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This article is written by Atul Agarwal, pursuing a Certificate Course in Arbitration: Strategy, Procedure and Drafting from Here he discusses “Impact of Recent Amendments in Arbitration Law in India”.


Arbitration in India is governed by the Arbitration and Conciliation Act, 1996 (“the 1996 Act“). The Act is centred on the UNCITRAL Model Law on International Commercial Arbitration, 1985 and the UNCITRAL Arbitration Rules, 1976. The UNCITRAL Model Law was embraced in 1985 with the unbiased to assist contracting states in upgrading and streamlining their laws on arbitral means to reflect on the needs of International Commercial Arbitration. The Indian Legislature enacted the Arbitration and Conciliation Act in 1996 with the object to unite and amend the law relating to domestic arbitration, international commercial arbitration and enforcement of foreign arbitral awards to define the law relating to conciliation and for matters connected therewith or incidental thereto. 

Since the time of enactment, the Act has gone a couple of amendments, the newest being published only recently. The Arbitration and Conciliation (Amendment) Act, 2019 (“the 2019 Amendment“) postulates significant modifications to the 1996 Act while meaningfully modifying some of the proposals introduced by the Arbitration and Conciliation (Amendment) Act, 2015 (“the 2015 Amendment“). 

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Retrospective nature of the 2015 Amendment

The retrospective nature of the 2015 Amendment as it related to the court proceedings had further been conclusively determined by the Hon’ble Supreme Court by way of its judgments in two matters in the context of Section 36 of the 1996 Act1and in the context of Section 34 of the 1996 Act2.

The Hon’ble Supreme Court had also expressed its discontent with the then pending proposal to render the 2015 Amendment prospective in nature and had advised re-evaluation in this regard. However, the Parliament has explicitly overlooked the advice of the Hon’ble Supreme Court, and through the 2019 Amendment explicitly made the 2015 Amendment prospective in nature i.e. the provisions of the 2015 Amendment would only apply to cases where the arbitration was raised post 23.10.2015. The language makes the applicability of the 2019 Amendment perspective not only to arbitration proceedings but also related court proceedings.

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The 2019 Amendment relaxes the strict time-period for the conclusion of arbitration proceedings as suggested by the 2015 Amendment to a certain extent.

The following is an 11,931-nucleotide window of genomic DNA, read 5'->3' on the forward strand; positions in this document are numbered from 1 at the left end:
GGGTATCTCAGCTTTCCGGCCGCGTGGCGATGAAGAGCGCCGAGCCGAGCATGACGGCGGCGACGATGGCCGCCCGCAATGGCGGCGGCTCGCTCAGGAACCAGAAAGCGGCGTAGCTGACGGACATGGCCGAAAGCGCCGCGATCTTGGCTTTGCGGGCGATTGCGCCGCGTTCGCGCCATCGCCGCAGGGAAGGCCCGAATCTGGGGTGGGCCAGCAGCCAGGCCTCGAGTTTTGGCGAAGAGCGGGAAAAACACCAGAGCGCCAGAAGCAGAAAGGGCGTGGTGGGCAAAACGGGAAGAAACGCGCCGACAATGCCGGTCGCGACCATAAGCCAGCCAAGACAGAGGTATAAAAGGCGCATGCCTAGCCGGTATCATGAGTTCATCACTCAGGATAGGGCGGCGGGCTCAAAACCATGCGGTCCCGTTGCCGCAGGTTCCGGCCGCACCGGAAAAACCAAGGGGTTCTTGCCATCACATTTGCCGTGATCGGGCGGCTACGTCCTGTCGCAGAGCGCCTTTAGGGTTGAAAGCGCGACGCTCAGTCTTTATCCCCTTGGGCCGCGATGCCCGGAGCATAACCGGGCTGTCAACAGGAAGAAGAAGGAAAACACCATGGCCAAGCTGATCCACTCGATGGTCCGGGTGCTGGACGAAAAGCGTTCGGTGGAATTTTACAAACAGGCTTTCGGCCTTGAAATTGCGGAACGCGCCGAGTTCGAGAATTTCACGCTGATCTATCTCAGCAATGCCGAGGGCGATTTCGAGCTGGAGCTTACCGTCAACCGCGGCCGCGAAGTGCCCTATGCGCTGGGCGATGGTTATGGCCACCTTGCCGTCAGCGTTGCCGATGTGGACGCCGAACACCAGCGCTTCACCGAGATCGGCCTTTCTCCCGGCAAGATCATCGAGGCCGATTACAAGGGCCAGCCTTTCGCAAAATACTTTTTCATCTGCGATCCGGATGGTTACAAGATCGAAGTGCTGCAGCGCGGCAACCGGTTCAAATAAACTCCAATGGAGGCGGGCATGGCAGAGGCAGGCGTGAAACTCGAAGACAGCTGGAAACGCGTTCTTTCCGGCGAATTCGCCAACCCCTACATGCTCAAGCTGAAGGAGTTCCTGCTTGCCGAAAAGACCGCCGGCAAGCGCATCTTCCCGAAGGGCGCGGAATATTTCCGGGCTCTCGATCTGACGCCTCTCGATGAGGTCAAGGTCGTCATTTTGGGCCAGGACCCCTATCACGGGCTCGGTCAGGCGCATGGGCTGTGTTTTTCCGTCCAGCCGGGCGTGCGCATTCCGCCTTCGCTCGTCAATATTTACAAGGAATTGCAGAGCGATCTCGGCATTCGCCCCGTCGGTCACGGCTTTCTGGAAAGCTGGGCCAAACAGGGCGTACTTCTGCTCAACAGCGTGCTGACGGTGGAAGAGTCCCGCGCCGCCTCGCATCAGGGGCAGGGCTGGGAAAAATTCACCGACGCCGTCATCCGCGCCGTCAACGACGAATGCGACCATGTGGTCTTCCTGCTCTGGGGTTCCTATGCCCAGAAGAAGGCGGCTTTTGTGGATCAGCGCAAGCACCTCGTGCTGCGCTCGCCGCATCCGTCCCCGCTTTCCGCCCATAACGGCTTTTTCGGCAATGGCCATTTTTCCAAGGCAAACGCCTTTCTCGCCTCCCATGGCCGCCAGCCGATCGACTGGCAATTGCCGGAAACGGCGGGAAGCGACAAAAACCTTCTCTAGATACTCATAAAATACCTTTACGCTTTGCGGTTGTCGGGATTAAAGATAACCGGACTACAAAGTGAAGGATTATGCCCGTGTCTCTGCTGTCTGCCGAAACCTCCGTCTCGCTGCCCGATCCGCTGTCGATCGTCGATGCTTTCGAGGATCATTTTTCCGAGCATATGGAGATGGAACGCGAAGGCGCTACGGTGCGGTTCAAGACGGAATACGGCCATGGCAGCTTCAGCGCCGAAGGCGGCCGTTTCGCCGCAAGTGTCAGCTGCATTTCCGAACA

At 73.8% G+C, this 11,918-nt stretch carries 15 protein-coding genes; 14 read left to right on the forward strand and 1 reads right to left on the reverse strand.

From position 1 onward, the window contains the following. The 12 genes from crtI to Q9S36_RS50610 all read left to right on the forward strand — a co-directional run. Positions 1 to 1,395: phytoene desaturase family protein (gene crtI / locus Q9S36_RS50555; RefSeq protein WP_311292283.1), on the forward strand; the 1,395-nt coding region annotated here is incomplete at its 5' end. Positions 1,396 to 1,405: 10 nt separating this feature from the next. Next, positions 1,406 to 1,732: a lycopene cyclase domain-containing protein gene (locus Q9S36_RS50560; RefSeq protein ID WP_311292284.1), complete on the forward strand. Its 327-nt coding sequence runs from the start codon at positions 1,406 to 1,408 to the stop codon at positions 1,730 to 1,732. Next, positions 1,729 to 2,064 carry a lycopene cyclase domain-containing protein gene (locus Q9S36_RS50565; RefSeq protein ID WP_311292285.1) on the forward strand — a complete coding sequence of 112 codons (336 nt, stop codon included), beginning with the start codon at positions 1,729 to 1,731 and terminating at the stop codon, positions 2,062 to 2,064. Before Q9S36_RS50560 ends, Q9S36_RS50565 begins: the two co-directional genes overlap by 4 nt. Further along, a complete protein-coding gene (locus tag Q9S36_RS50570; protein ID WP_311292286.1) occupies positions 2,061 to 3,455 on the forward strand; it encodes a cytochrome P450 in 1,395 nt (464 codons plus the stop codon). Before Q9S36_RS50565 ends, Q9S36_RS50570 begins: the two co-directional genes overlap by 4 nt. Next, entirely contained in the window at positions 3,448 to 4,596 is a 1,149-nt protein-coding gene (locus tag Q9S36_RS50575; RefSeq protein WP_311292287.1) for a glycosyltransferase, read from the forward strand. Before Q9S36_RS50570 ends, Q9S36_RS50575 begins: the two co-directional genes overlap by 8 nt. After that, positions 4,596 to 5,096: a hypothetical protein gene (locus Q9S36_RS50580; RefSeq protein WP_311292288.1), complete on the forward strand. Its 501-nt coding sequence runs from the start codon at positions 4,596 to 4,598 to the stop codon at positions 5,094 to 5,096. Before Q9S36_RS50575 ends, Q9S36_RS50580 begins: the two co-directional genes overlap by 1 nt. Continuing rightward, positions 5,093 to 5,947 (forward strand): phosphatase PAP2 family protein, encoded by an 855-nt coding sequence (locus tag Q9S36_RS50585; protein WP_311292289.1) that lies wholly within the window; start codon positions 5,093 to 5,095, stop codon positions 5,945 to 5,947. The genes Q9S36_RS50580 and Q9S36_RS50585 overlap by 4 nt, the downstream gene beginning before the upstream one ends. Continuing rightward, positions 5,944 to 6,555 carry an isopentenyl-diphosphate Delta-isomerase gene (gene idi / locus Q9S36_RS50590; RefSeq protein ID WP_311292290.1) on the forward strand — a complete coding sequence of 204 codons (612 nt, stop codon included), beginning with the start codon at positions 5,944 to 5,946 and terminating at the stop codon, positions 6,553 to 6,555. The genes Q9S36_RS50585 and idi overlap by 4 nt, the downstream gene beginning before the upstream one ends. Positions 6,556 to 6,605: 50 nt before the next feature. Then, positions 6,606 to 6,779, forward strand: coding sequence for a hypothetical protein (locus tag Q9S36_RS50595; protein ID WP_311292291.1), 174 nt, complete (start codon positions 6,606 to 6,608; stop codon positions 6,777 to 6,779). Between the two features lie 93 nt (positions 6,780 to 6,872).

The 2019 Amendment releases international commercial arbitrations from a pre-determined time-period, although retaining a provision for completion thereof within a period of 12 months from the date of completion of pleadings. 

In the case of domestic arbitration, the time period of 12 months (extendable by 6 months subject to consent by the parties) for the conclusion of the proceedings is now to be calculated from the date of completion of pleadings instead of the date of constitution of the arbitral tribunal.

Further, a period of six months’ time has been prescribed for the filing of the Statement of Claim and Defence. But it is uncertain as to what are the consequences of a breach of the six-month period by the parties.

Mandate of the Arbitrator(s)

The 2019 Amendment stipulates that when the parties have approached the Court with an application under Section 29A for extension of time for the conclusion of the arbitration proceedings, then the mandate of the arbitrator(s) shall continue till the disposal of the said application.

This guarantees the continuation of the arbitration proceedings for the period when the said application is pending before the Court, whereas previously the arbitrator could only revive the proceedings once the court would allow such application. Till that time, the period during which the application is pending would be a complete waste of time. 

Yet further, it has also been provided in the 2019 Amendment that if a Court deems it fit to effect a reduction in the fees of the arbitrator(s) while considering such an application, it shall do so only after giving the arbitrator(s) concerned an opportunity of being heard in the matter. 

Confidentiality of Arbitration Proceedings

The 2019 Amendment incorporates a precondition for the arbitrator, the arbitral society involved and the parties themselves to maintain the confidentiality of all arbitration proceedings, except where disclosure of the award is necessary for the purpose of its implementation and enforcement.

Interference with an Award under Section 34:

A modification brought about by the 2019 Amendment is in relation to the manner of substantiating the pre-requisites for intervention with an award under Section 34. Whereas the provision in the 1996 Act required a party to ‘furnish proof’ of the existence of conditions that would validate an interference with the award, the 2019 Amendment elucidates that the said circumstances have to be established on the basis of the record of the arbitral tribunal. Not only does this removes the ambiguous requirement of furnishing proof, yet it expressly clarifies that the demonstration must be made by the party concerned based on the record of the arbitral tribunal alone.

Power of Arbitrators to make orders under Section 17

The 2015 Amendment had permitted the parties to obtain interim procedures from an arbitral tribunal under Section 17 of the 1996 Act during the pendency of the arbitration proceedings or at any time after the making of the award, but before it was enforced in accordance with Section 36.